The fibre, beating, and papermaking properties of kraft pulps prepared from red beech (Nothofagus fusca
(Hook, f.) Oerst.), hard beech (Nothofagus truncata
(Col.) Ckn.), and two silver beech (Nothofagus menziesii
(Hook, f.) Oerst.) wood samples were examined. The anatomical properties and chemical compositions of the wood samples and of fibre and vessel elements in wet pulps and in situ
in handsheets were examined and related to beating effects and papermaking properties. The effects of pulp beating in a Lampen mill, and in a PFI mill at 10 and 25% stock concentrations were evaluated.
Wood chips from the red beech and silver beech samples had similar densities and similar anatomical characteristics. The hard beech chips, on the other hand, were denser by more than 100 kg/m3 and contained proportionately fewer rays and vessels and more fibres than the silver beech and red beech chips. Methanol extractives, ash, lignin, and carbohydrate contents were similar for the silver beech and red beech samples. The high-density hard beech chips contained more methanol extractives and less lignin than the other species.
Pulp yields, fibre and vessel lengths, fibre and vessel diameters, and chemical compositions were in general similar for the red beech and the two silver beech pulps. The hard beech pulp, on the other hand, had the highest yield, the thickest fibre walls, and the longest and widest fibres and vessels.
Effects of beating on beech fibres were in general similar to those on softwood fibres. Ease of pulp beating was dependent on fibre dimensions, particularly fibre wall thickness, and on the conditions and types of beating. Depending on the species and the degree and conditions of pulp beating, wall material was progressively removed from fibre surfaces, fibrillated, and converted into fines. At the same time, fibre walls were progressively disorganised through the development of wall dislocations and delamination, fibres were made flexible and more able to collapse during papermaking, and fibre configurations (kinking) were modified.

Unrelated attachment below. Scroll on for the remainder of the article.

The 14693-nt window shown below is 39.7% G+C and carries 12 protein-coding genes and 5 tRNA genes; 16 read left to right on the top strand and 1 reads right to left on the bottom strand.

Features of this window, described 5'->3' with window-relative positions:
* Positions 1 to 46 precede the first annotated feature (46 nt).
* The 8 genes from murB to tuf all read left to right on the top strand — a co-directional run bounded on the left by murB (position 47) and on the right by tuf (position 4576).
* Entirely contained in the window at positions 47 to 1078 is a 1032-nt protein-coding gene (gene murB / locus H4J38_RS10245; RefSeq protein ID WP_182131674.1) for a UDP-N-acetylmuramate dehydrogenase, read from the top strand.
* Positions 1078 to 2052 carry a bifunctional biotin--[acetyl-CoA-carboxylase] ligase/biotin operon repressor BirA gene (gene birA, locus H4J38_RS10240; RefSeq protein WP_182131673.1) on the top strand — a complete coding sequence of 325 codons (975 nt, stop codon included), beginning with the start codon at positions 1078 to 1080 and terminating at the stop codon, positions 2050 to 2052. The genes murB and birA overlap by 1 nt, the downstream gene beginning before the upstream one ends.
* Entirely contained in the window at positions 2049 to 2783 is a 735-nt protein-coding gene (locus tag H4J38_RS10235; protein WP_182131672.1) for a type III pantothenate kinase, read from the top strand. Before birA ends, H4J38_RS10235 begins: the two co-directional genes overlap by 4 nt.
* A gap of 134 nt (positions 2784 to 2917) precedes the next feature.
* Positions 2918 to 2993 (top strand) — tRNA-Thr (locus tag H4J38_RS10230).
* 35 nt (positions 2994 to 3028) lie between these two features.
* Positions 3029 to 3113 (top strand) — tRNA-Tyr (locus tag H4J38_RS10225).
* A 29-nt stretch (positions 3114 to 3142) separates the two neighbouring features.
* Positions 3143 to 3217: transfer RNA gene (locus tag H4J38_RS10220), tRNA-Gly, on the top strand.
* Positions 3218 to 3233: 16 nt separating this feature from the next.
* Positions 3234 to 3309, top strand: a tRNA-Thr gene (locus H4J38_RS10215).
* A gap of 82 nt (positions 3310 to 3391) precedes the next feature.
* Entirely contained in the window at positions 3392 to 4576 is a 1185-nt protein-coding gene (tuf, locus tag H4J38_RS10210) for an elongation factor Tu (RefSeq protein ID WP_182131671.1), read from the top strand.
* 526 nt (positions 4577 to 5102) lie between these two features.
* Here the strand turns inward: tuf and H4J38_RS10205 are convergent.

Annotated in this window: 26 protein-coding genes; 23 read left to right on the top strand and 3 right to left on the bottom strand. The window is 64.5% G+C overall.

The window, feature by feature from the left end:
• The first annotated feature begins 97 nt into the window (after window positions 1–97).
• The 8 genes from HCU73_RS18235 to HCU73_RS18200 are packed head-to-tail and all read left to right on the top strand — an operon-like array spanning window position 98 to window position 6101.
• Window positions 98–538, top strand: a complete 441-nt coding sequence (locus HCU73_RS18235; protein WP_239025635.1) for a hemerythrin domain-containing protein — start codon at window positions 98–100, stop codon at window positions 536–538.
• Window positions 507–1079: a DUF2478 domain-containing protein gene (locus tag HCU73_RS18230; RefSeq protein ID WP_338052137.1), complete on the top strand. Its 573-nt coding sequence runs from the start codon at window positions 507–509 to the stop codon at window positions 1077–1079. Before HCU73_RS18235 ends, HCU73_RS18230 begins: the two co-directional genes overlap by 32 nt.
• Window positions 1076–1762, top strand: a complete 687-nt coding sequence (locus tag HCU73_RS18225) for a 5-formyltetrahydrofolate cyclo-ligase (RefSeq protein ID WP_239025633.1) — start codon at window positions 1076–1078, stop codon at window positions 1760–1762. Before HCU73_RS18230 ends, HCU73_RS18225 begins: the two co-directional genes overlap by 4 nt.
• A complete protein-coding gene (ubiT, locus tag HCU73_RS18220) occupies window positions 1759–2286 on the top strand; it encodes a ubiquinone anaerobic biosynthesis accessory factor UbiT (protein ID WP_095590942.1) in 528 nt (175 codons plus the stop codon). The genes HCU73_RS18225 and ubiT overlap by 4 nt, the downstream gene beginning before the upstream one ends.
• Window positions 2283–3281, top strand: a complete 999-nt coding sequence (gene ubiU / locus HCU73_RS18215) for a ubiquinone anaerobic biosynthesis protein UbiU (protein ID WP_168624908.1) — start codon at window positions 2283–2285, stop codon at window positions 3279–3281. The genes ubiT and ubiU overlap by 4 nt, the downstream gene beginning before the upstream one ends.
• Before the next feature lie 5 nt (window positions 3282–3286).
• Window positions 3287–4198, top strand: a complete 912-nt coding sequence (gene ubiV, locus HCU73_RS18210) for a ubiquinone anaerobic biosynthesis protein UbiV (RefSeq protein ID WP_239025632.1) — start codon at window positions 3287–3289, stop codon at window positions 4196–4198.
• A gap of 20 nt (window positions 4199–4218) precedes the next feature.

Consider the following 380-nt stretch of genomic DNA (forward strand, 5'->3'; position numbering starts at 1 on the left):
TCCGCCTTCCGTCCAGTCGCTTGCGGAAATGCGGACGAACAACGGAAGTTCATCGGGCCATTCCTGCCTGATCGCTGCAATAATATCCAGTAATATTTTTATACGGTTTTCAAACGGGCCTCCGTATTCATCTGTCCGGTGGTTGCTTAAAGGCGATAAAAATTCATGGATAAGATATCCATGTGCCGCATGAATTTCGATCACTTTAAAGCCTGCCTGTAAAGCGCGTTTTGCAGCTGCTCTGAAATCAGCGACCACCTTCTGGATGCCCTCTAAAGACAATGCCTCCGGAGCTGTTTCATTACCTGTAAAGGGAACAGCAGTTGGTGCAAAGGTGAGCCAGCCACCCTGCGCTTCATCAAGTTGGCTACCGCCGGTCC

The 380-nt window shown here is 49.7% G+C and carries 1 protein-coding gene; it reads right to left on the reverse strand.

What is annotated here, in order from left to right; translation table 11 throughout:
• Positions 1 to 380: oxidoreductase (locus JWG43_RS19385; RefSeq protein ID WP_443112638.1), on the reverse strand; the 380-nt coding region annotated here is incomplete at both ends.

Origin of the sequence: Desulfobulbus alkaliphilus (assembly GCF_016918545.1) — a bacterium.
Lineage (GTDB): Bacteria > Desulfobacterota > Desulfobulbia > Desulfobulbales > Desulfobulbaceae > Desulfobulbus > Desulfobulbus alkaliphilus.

Pulp beating at high stock concentrations selectively caused vessels to become fibre-like and ropy. Thus, pulps processed in this way should not be susceptible to vessel picking from paper surfaces during printing. This conclusion was supported by microscopic examination of vessel configurations in paper webs.
Trends for the strength and optical properties of paper prepared from the beech pulps were found to be generally predictable from a knowledge of their characteristics and the types of beating treatments given the pulps. General trends for the different species and the different beating conditions were similar to those obtained with softwood fibres. The exception was paper tearing-strength which increased rather than decreased with pulp beating. The typically low tearing-strengths of hardwood kraft pulps must be related to the shortness and narrow diameters of their fibres when compared with those of softwood fibres.